Heart Art

There was a recent inter­view with Dr. David Katz who co-wrote the book “How To Eat”. He promotes “lifestyle medi­cine”. He worked as a relief support to the doctors in a NYC hospital and described the speed of symp­toms and quick spread of Covid-19. He also mentioned the high risks of the slow — yet inevitable results of heart problems.

Back in the ‘80s, I was given the assign­ment for the following illus­tra­tions to show the “good” and the “bad” in caring for one’s heart. Dr. C. Everett Koop was the US Surgeon General in the years: 1982 – – 1989 and the following was the plan for a “Special Program Co-Sponsored by AMA, ACC and NHLBI”.*
*The Amer­ican Medical Asso­ci­a­tion (founded in 1847), the Amer­ican College of Cardi­ology (1949) and the National Heart, Lung, and Blood Insti­tute (1948).
“Oper­a­tion High Risk Recue” was “A National Physi­cians’ Crusade for Imme­diate Action on High Choles­terol Patients With Heart Disease and Multiple Risks”. This campaign was directed to all physi­cians with patients seeking help.

I was free­lancing with VICOM ASSOCIATES at 901 Battery Street, SF. I was asked by their creative director, Lester Barnett to be inspired for my art style by Geof­frey Moss, the polit­ical illus­trator. My art tool was a black marker; so I was not able repli­cate the crisp pen and ink lines from the deft hand of Mr. Moss. I never did know what written copy or other elements completed this production:

Another “heart” assign­ment was in 1990 for the new part­ner­ship of Vicom / FCB. The job was for a Genen­tech Family Day — Saturday, Sept. 15, 1990. The project was an educa­tional set of three large printed sheets for youths to learn the parts of the heart and the action of blood in the heart. The instruc­tions were given to use certain colors to fill in areas to make it all easy to understand.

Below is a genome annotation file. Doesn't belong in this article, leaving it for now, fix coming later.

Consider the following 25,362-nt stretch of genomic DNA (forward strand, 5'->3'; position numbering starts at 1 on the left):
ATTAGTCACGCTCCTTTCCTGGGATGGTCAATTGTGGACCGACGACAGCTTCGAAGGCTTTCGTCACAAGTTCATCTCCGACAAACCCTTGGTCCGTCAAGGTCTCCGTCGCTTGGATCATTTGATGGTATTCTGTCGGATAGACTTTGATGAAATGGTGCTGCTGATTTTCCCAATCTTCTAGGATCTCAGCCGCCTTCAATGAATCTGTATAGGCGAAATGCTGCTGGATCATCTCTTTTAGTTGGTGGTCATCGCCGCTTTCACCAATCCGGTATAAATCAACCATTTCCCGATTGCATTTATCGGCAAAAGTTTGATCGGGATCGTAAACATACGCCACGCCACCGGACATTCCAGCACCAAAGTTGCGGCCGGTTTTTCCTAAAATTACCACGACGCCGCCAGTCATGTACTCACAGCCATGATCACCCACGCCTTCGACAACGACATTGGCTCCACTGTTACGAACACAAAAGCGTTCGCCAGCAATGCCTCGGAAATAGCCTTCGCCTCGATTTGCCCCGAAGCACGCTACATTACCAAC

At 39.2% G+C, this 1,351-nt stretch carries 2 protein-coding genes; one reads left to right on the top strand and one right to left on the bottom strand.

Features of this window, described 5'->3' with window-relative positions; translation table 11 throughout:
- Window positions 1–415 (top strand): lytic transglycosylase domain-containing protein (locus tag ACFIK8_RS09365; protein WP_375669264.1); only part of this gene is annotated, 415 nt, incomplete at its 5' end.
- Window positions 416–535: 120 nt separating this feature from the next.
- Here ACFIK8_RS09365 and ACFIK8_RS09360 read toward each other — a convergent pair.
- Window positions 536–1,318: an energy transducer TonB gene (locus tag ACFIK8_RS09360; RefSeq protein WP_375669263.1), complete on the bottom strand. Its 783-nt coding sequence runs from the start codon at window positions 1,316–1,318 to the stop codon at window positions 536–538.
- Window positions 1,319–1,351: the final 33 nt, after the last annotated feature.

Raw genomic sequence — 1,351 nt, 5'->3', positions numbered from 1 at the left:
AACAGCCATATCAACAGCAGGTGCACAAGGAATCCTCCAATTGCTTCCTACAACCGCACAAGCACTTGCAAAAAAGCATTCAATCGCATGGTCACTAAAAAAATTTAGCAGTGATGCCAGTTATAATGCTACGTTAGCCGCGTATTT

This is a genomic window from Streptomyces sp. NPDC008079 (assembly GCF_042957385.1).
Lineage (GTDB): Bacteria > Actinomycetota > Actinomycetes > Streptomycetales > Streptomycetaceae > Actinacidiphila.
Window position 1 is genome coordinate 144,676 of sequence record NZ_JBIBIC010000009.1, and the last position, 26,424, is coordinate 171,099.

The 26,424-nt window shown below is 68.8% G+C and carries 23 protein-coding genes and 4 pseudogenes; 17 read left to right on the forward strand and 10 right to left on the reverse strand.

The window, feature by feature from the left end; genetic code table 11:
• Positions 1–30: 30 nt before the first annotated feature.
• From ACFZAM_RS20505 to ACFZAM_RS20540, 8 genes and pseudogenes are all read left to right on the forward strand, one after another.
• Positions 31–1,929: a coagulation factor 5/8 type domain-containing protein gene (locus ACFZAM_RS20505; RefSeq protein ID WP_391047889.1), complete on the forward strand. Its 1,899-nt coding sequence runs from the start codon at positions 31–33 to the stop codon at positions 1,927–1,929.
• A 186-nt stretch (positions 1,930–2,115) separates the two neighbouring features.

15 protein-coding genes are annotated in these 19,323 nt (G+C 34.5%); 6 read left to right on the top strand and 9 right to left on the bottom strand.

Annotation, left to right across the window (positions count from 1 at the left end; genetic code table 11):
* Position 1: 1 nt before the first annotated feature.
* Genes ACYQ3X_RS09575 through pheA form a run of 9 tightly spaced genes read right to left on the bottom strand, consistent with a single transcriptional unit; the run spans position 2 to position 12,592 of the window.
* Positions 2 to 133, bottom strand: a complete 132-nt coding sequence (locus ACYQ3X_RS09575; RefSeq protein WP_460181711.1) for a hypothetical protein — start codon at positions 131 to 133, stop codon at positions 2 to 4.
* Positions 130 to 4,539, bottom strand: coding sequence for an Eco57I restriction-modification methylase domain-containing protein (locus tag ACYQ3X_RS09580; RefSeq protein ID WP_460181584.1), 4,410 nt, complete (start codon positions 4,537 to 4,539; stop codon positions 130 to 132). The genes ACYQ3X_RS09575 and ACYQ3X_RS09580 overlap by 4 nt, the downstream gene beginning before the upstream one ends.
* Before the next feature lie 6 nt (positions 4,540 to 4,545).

I’m not a kid, but after all these years, I decided that I’d color these up. I actu­ally have a newish box of Crayola Crayons and my Pris­ma­color pencils. But now there is this Adobe Photo­shop with colors and paint brush — right in front of me that I could use.
This is – a good way of learning these areas and actions of the heart!

I show a 4‑page layout for Genen­tech, Inc. My “go to” method for quick layouts was sketching the subject with Berol Pris­ma­color pencils smeared with a tissue with “Bestine” thinner (I was warned to wear gloves or wash hand imme­di­ately but who had time?) and high­lighted with white drawing ink in a ruling pen. The 4th page of the layout had red marker added. The 2‑page ad was published in a Medical Journal—the back page shows a 1989 copyright.
I have no knowl­edge of how layouts are created now, when the computer has replace the drawing board.

Heart disease is still the top world­wide health risk — where the source begins within the patient – – inher­ited, a birth defect or the result of a personal lifestyle. The excep­tion – – is an outside expo­sure, like Covid-19, that stresses the heart.

As it was in the past, the present virus pandemic risk – is where the source was (some­where in the world) from just one individual’s occu­pa­tion or lifestyle.
The virus can be from various living crea­tures (monkey, ape, bovine, avian, swine or — ?).
The animal that carries the virus “lives” with it. The virus evolves to adopt a new host, a human that tries to adjust to it and it spreads glob­ally — Its genetic code mutates, evolving more as it travels. So viruses, too, have lifestyles.

Hope­fully, more educa­tion of and atten­tion to risky human “lifestyles” — will iden­tify a virus when it has jumped to that first person — and isolate it immediately.

Ann Thompson